Beyond IFRS 17 - What's Next?
by Angie Ng - Head of Insurance Risk Solutions, Asia Pacific, SAS
Besides meeting the reporting requirements of the new IFRS 17 accounting standard, how can insurers better make use of the numbers and explore further analysis to add value to their business? Insurers have been investing significant budget, resources and time in IFRS 17 solutions, IT transformation, process transformation, data management and system integration. Now, you may probably have questions like these in mind: “What is the return on investment for this big project? And what else can it do for me, besides compliance?”
Before zooming into IFRS 17, let’s look at the basics. IFRS 17 requirements trigger questions around several technical topics, i.e. data management strategy, including data gathering, data quality, data storage and archiving, the end-to-end systems architecture design and integrating actuarial and accounting processes that will support the future reporting processes. This is known as Data, Systems, Processes (DSP).
Many insurers are planning or have ongoing DSP projects for:
- building a centralized data-mart;
- designing a unified, secured, scalable, functional platform for systems integration; and
- process transformation to automate and integrate various operational processes overlaid with a governance framework.
These projects lead to less manual intervention, more transparency, a more efficient total operating model, better operational risk management and more effective communication among stakeholders, such as actuaries, accountants and data/system architects. What does that mean in more detail for a centralized data-mart?
With a centralized data-mart, you can gather all data in the same pool, so that all business and IT users use the same data dictionary and speak the same language. This supports consistent analysis and results, and promotes efficiency, by adopting the same analytical and reporting solution to share analytical reports across management and business users. Senior management can save time by avoiding the need to scrutinize why different departments produce different numbers for the same Key Performance Indices. Do these situations sound familiar to you?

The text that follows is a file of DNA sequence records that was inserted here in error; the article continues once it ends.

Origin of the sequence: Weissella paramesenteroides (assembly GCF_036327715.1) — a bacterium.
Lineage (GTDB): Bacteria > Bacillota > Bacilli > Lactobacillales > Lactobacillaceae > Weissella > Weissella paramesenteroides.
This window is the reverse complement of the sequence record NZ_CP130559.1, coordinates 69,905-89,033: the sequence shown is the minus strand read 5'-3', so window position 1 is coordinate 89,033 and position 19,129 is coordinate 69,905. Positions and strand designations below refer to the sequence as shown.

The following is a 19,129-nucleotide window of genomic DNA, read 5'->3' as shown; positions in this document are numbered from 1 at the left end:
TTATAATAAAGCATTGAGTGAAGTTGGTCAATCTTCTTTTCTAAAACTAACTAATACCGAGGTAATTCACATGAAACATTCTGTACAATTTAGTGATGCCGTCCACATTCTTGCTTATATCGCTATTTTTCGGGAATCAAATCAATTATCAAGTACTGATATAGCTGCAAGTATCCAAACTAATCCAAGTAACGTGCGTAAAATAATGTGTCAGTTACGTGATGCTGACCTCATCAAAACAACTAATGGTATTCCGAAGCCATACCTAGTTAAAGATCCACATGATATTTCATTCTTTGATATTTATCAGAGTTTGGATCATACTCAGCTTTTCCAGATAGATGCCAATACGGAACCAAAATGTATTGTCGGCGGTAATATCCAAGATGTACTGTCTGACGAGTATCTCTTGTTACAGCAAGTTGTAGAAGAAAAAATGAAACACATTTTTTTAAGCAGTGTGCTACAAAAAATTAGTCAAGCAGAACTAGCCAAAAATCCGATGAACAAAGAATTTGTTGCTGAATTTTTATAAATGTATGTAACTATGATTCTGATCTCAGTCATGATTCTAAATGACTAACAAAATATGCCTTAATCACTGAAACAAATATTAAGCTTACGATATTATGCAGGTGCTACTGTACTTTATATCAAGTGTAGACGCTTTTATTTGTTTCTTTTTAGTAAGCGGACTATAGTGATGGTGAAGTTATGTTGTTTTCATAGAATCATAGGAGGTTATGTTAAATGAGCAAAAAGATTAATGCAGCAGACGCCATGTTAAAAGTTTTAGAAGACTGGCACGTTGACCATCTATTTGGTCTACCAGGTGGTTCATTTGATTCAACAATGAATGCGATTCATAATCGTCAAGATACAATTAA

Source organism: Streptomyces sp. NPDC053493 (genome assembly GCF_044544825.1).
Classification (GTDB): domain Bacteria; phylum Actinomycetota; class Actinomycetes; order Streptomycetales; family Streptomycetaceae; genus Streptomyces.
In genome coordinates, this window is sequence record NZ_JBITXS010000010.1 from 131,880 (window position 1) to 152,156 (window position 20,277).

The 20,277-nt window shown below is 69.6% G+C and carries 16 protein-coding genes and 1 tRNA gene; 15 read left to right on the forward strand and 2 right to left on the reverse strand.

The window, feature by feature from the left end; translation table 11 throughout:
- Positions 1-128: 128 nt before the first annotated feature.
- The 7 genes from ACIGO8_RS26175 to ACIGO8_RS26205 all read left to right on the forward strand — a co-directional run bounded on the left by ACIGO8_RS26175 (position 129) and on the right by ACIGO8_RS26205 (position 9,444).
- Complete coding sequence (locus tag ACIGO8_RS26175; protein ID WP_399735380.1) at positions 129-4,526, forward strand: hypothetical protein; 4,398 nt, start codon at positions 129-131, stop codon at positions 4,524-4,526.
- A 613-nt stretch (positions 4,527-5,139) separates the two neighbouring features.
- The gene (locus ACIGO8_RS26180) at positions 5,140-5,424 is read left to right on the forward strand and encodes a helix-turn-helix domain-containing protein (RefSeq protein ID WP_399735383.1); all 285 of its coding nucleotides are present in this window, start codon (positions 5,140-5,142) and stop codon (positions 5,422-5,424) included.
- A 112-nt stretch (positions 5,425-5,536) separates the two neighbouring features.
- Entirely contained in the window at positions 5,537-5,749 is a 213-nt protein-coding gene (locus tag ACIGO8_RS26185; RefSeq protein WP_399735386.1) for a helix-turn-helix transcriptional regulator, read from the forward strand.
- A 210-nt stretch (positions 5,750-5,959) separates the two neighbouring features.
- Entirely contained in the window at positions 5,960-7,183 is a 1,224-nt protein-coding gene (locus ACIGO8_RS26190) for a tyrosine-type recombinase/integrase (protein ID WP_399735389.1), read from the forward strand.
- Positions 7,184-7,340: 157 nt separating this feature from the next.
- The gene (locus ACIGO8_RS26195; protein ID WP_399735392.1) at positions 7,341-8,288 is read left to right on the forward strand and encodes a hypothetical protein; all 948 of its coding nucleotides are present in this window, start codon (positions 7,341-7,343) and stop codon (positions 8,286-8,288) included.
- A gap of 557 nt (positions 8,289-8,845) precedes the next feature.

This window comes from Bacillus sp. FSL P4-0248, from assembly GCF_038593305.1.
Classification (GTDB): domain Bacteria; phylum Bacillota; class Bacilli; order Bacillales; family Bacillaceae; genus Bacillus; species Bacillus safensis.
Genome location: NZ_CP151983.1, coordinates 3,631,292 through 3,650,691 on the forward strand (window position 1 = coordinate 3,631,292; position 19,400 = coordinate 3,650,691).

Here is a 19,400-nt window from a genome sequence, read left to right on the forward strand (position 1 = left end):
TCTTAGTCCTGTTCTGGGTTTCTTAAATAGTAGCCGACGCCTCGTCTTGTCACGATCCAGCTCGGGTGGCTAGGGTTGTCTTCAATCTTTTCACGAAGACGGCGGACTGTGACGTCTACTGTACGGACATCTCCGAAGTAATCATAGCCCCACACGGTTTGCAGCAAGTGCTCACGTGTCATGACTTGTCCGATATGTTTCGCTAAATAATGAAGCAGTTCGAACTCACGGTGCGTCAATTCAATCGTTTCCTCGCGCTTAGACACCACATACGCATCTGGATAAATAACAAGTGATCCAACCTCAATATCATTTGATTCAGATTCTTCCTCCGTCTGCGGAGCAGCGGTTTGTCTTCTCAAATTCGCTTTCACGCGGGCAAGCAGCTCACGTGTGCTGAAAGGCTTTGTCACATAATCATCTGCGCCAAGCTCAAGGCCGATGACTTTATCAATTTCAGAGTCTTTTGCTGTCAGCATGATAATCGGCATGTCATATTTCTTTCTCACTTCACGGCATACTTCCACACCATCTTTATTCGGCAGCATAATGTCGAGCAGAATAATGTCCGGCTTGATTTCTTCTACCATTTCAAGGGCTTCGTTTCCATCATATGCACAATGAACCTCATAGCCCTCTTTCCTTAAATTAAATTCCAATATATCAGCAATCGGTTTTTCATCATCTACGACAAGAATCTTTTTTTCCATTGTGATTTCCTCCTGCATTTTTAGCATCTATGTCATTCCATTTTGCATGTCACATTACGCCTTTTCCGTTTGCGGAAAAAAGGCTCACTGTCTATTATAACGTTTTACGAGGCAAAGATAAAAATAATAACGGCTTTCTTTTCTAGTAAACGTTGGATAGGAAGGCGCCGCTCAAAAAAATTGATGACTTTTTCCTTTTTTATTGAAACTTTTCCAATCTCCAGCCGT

By having a centralized data-mart and a unified analytical and reporting solution you can then turn a world of data into actionable intelligence. It supports experience study for validating actuarial assumptions (key inputs for generating expected cashflows), predictive modeling for pricing, portfolio optimization, and advanced analytics. It also supports policyholders’ behavior analysis and seizing cross/up-selling opportunities. What else can quality data and advanced analytics do to support your business?
The sky is the limit!
IFRS 17 is about profit recognition over the insurance policy term based on emerging profit patterns related to services provided to policyholders. In an ideal world, if valuation actuaries would have a crystal ball to predict the future, the expected CSM release would then be the same as the actual profit release. However, in reality, the actual profit release is certainly different due to operating variance, experience variance, assumptions change, etc. The actual profit release can be higher or lower than expected. Therefore, insurers will need to understand the deviation and perform analysis of change to understand the sources of profits/losses. This is not new to actuaries who have been conducting analyses of profits and market consistent embedded value (MCEV) reporting, but at a different level of data granularity, using different methodologies and assumptions. However, the fundamental principles are similar.
IFRS 17 is a catalyst. It helps to integrate stakeholders from different departments to jointly dive into product development and business strategy. Many Asian insurers have been writing a significant amount of short- to medium-term savings policies with a marginal profit margin. Risk adjusted profit is recognized at inception now under IFRS 4. However, under IFRS 17, profits will be amortized over the policy term. In a low interest environment, with potentially more stringent risk-based capital requirements, some key questions pop up: “Is it the best use of capital to write such low profit margin business?” and “What is the appropriate business strategy that drives product development?” Let the IFRS 17 numbers talk and tell the story…
When profitable new business is written, the respective risk adjusted profit is recognized on day 1 when it is incepted in the book under IFRS 4. However, under IFRS 17, the establishment of the CSM means that the IFRS profit will be set to zero at inception, even though positive economic value has been created. The CSM acts as a balancing item, and, for a profitable contract, is set to an amount that is equal, but with an opposite sign, to the present value of the amount of expected fulfilment cash flows at the inception of an insurance contract. Given these features of the CSM, those who favor a market consistent approach may therefore seek additional KPIs to help further understand the performance of their business. KPIs that can capture this change in the expected future IFRS 17 profits and the change in the CSM should help address such concerns.
For new and existing business, a possible measure of profitability could be:
- Ratio of CSM / Required capital
Another alternative is to use gross profits, rather than risk adjusted profits: